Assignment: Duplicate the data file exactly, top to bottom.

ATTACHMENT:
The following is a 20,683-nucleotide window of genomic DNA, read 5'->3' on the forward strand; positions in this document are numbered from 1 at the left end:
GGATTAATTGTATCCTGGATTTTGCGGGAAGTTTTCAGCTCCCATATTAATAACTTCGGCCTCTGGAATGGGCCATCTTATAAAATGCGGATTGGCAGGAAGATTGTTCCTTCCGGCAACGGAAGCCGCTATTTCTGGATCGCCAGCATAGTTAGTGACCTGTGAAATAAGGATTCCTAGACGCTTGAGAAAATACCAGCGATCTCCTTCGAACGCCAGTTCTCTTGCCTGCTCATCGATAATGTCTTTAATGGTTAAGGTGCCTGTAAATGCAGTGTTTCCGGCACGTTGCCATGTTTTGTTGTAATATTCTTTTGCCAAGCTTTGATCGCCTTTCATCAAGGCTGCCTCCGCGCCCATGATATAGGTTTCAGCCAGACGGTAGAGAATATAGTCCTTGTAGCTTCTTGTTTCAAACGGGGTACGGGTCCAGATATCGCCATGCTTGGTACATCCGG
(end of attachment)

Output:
The following is a 20,683-nucleotide window of genomic DNA, read 5'->3' on the forward strand; positions in this document are numbered from 1 at the left end:
GGATTAATTGTATCCTGGATTTTGCGGGAAGTTTTCAGCTCCCATATTAATAACTTCGGCCTCTGGAATGGGCCATCTTATAAAATGCGGATTGGCAGGAAGATTGTTCCTTCCGGCAACGGAAGCCGCTATTTCTGGATCGCCAGCATAGTTAGTGACCTGTGAAATAAGGATTCCTAGACGCTTGAGAAAATACCAGCGATCTCCTTCGAACGCCAGTTCTCTTGCCTGCTCATCGATAATGTCTTTAATGGTTAAGGTGCCTGTAAATGCAGTGTTTCCGGCACGTTGCCATGTTTTGTTGTAATATTCTTTTGCCAAGCTTTGATCGCCTTTCATCAAGGCTGCCTCCGCGCCCATGATATAGGTTTCAGCCAGACGGTAGAGAATATAGTCCTTGTAGCTTCTTGTTTCAAACGGGGTACGGGTCCAGATATCGCCATGCTTGGTACATCCGG